Some tools useful for communicating to a general audience:
Your blog or website: This is a very useful tool for building credibility, attracting a following, educating your audience and providing a means with which to initiate a relationship through your opt-in. One of the main purposes of having your own website is to is to attract visitors to opt-in to your list in order that you can begin to build a relationship with them. You’ll be familiar with opt-in boxes as they exist on so many websites today. See the one on the top right of this page as an example. Don’t ask a visitor to your site to give you their email address without offering them something of real value in return. If you truly appreciate your website visitors you’ll never do this. When you offer something of real value your new subscriber will appreciate it and look forward to hearing from you again. Always be asking the question “How can I provide more and more value to my subscribers, my tribe?” Then do it.
Facebook: The most well recognised social media platform with 1 billion users. Even if you don’t have your own website you can still have an online presence by having a Facebook page and through this connect with people online. On your page you can provide information about your practice, event or news updates, and engage in conversation with your visitors. There is often confusion between Facebook pages and profiles. In brief, your profile is your personal page, to which you invite ‘friends’, respond to ‘friend’ requests, choose your privacy settings which enable you to show content to different groups. For instance, if you put up family photographs, you can decide that you only want those you’ve listed as ‘family’ to see them, if you’ve put up something relating to a group you’re involved in you may have that content only show to a group. A fan page or a business page is as the name suggests, for your public profile or your business. You’re limited to 5,000 ‘friends’ on a ‘profile’ but with a ‘page’ you have what in Facebook speak are known as ‘fans’ and you can have an unlimited amount of fans. The key to success with Facebook is consistency, posting regularly and engaging with people on the platform.
The big downside with depending on Facebook for your online presence rather than having your own blog or website is that you don’t own your page, Facebook does. At the time of writing there are many Facebook page owners very upset that Facebook have acknowledged that if you have a Facebook page your messages may be reaching only 15% of your fans. If you have or are thinking of starting a Facebook page this article sheds some light on the topic. It’s still a very good idea to have a page and post regularly if you feel so inclined, but despite the Facebook mania, not everyone likes it. Regardless of the pressure you may feel under to use it, trust yourself, if it doesn’t feel right to you, don’t.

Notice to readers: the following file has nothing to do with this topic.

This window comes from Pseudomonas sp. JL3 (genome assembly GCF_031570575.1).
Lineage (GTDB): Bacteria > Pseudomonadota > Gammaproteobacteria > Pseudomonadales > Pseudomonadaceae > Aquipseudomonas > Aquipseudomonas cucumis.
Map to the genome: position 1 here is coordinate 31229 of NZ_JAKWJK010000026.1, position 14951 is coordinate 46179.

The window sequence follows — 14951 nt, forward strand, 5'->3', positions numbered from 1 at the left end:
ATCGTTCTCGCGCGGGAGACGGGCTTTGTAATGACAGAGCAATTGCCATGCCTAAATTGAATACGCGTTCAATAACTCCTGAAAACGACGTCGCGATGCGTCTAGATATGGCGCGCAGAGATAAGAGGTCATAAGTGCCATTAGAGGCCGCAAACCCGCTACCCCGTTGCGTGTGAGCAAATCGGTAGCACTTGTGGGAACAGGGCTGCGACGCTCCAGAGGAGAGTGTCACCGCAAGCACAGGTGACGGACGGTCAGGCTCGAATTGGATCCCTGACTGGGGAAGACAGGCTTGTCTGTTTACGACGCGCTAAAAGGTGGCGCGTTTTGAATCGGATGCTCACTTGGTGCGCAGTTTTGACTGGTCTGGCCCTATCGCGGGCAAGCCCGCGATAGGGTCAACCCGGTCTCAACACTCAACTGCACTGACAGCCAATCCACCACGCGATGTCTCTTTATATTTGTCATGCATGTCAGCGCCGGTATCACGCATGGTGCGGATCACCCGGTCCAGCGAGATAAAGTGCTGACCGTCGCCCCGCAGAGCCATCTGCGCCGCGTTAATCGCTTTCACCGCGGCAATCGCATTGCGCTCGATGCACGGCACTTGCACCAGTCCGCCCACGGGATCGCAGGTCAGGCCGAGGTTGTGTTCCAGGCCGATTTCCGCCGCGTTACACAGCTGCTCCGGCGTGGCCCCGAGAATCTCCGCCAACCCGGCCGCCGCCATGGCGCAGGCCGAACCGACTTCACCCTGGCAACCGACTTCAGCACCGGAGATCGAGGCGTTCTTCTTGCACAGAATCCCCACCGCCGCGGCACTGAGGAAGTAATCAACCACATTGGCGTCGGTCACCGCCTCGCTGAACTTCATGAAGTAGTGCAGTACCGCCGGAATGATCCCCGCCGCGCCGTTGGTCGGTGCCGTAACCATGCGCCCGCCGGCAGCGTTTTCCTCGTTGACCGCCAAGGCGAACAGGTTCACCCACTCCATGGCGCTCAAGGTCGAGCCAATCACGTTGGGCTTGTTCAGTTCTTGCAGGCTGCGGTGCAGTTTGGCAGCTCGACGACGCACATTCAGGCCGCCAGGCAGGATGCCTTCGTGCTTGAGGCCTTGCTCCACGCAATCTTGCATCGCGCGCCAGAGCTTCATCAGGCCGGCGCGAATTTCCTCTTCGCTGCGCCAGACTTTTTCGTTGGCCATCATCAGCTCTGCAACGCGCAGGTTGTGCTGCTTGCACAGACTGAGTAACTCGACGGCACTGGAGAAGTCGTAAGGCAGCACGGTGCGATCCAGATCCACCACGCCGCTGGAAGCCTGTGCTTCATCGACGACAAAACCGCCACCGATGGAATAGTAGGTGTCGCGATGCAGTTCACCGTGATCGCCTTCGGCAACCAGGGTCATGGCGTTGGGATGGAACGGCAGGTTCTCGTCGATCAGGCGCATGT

There are other sites you’ll no doubt be inundated with advice that you ‘have’ to be on; Twitter, Pinterest, LinkedIn etc. The fact is you don’t ‘have’ to be on any of them. Whilst it may be advantageous to have a solid online presence it would detract from your practice, not to mention your peace of mind if you were to constantly be thinking about what to post, tweet etc! With any of these online tools you need a clear strategy and a discipline for how you’re going to use them. Having done that, consistency is key; be consistent, quite simply that’s the golden rule for social media and blogging.
Article marketing: has been around for some time and is still a valuable way to create content and further your credibility. They help tremendously to give you ‘expert’ status online. A well written informative article may be picked up by many websites hungry for the type of content you provide. Include a clear call to action at the end which attracts people back to your website. All the links back from these articles to your own site help to increase your search engine ranking making you easier to find when your ideal client may be online looking for information that could help them.
Tools for communicating to a specific audience:
Face-to-face meetings as part of a referral strategy: If you were to do an analysis of your past and present client list you’d probably discover that most if not all have come by word of mouth, from people who obviously know, like and trust you. This tends to be true of many one or two person businesses, not just holistic practices. So isn’t it baffling to think of the resources a business might plough into advertising yet a mere smidgeon on relationship building? Now if that isn’t upside-down marketing I don’t know what is! As we saw in the Spiral of Influence it makes so much more sense to build out from your centre of influence. Why work so hard yourself to promote your business when you can enlist the help of supporters who’d love to help you and see your practice thrive? As part of the Ultimate Client Attraction Process for Holistic Practitioners I show you how to implement a referral strategy to do just that.